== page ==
Friday, February 27, 2009

Edge-of-Your-Seat Excitement!

These books were on our family bookshelf at home, long before I was born:
They were from my father's childhood. My father was born in 1922, and in the times in which he grew up, there was only One Thing: airplanes. Notice his drawing of "Lindbergh's Plane." The newspaper article, tho' not of interest to you, contains several names that have become part of the history of our town:
On the second page in, we find a...bread sticker? Also, in the corner, we find a Christmas seal with the inscription "Season's Greetings 1934." Don't your kids put stickers all over everything they own? (I m'self covered all the white space on my life-size David Cassidy poster with banana stickers. Charming covered the drawers of his boyhood dresser with same.):

Naturally, more newspaper photos of airplane-related news covers the back pages:

Inside the front cover of Uncle Tom Andy Bill, an inscription, "To Robert on his tenth birthday, from Uncle Bob." This would be 1932. The books are from the first decade of the 1900's, so the books may have been Uncle Bob's first. Both books have evidence of hard usage. I love that.

I always knew those two books were on the bookshelf at home, but never thought to pick them up and read them. My mother gave me the books about twenty years ago, so they sat on *my* bookshelf!
I picked them up recently. They are both set in Indiana in the 1820's, when it was a "baby state." I read Uncle Tom Andy Bill first. It may be the most exciting book I have ever read! I was on the edge of my seat every chapter. First the boys are chased by bears, then almost lost in a cave, robbed and nearly murdered by highwaymen, found Indian treasure. I kept asking myself, "are they going to make it?" followed by a little embarrassment, because the stories are narrated by one of the boys as an old man, so we can assume they survived every adventure. For us girls, there is also a little romance included.
The Bears of Blue River is a collection of bear stories. These are all "legendary" bears: one that glows with fire, one that "cannot be killed," etc. Also extremely exciting. The author points out that it was very necessary to hunt these animals, as their numbers were very high. He is very respectful of nature in general, and the boy characters are good role models. I recommend both of these books highly, for boys or girls of middle elementary age. (or girls who are over 50, as I am!)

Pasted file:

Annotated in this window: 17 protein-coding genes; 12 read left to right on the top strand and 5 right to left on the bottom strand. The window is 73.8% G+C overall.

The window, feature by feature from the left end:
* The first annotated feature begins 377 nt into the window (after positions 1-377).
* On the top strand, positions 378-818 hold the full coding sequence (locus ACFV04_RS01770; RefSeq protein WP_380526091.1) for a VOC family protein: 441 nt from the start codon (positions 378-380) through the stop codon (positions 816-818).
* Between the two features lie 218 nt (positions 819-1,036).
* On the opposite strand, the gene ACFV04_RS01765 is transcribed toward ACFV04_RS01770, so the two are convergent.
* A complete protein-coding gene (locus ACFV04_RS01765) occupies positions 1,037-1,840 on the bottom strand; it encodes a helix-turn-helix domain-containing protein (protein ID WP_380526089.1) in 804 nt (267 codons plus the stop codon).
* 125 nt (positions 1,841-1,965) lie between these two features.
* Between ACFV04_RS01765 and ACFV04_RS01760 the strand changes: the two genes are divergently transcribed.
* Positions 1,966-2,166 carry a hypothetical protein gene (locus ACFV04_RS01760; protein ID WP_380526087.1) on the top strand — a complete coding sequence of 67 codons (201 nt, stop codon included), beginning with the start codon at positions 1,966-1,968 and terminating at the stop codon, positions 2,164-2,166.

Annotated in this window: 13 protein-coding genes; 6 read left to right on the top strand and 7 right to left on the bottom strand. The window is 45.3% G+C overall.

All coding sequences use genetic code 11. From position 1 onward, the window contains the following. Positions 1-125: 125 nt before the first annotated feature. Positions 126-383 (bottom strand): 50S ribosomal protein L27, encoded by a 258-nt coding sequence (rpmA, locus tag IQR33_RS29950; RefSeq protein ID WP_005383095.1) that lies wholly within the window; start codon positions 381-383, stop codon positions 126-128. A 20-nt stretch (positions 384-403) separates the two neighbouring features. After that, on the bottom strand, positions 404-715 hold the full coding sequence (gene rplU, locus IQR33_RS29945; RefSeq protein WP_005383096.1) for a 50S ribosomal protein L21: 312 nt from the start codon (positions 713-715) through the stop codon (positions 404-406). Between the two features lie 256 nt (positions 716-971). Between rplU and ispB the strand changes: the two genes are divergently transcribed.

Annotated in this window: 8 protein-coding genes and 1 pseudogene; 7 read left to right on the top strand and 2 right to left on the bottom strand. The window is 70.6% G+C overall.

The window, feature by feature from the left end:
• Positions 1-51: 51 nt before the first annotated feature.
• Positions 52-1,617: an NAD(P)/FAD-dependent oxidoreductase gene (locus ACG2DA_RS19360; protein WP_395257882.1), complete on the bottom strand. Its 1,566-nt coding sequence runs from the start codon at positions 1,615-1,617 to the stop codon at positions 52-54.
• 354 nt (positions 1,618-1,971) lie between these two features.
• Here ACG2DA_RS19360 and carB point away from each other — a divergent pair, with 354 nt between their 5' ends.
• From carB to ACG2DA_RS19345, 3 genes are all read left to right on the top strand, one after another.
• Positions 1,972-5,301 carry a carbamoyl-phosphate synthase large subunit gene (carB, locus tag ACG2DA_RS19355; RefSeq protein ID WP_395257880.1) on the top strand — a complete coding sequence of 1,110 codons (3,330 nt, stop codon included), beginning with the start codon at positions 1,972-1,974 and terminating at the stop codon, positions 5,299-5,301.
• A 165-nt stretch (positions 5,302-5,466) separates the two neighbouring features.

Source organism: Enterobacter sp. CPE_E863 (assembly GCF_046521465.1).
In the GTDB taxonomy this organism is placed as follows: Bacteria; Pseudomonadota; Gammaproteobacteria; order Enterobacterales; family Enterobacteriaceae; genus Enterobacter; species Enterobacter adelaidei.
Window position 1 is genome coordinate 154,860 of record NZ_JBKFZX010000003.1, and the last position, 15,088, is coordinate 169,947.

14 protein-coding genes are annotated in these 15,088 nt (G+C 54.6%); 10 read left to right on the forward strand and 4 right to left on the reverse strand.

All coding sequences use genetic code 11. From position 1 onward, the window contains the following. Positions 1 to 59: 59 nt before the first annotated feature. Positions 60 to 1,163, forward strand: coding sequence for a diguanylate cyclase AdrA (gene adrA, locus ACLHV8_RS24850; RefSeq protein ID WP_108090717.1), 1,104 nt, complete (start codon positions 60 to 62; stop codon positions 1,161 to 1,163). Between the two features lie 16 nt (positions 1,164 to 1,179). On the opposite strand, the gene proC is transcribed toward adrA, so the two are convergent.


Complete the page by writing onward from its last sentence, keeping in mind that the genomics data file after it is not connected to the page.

I just wanted to give you a peek of my project which is "almost finished." It is a gift, so I can't do a proper unveiling for a couple of weeks yet. I have been a busy little worker bee here in the late of winter....
p.s. You can probably get the Charles Major books in your library. I do have an extra copy of Uncle Tom Andy Bill, so if you would like to have one for your own, let me know!


You know how you sometimes do things wrong, but keep doing them, expecting somehow for things to change? (Charming calls this his Definition of Stupidity.) I had been reading the daily entry from my One-Year Bible after lunch. Now, not that that is wrong or anything, but the beginning of my day had Not Been Going Well for awhile. For instance, our budget is extremely tight right now, and I found myself worrying about things. A lot. Then trying to spout Bible verses about God's provision. And still worrying.

This week, I decided to put Bible reading right at the beginning of the day. (as I used to do for years'n'years'years...) The result was immediate. The very first day, I found myself singing worship song in the shower. (now, you may think I said "worship songS," but no, I didn't. I am famous for my 90-second showers.) And all week, I have *noticed* a lack of worry about money/whether the cars will break down/whether....

Simply put, I have put the Lord back where He belongs. I don't mean at the beginning of the day, necessarily (I do know people who do devotions at other times), but putting Him back in the place of Being Fully Capable of Taking Care of Me.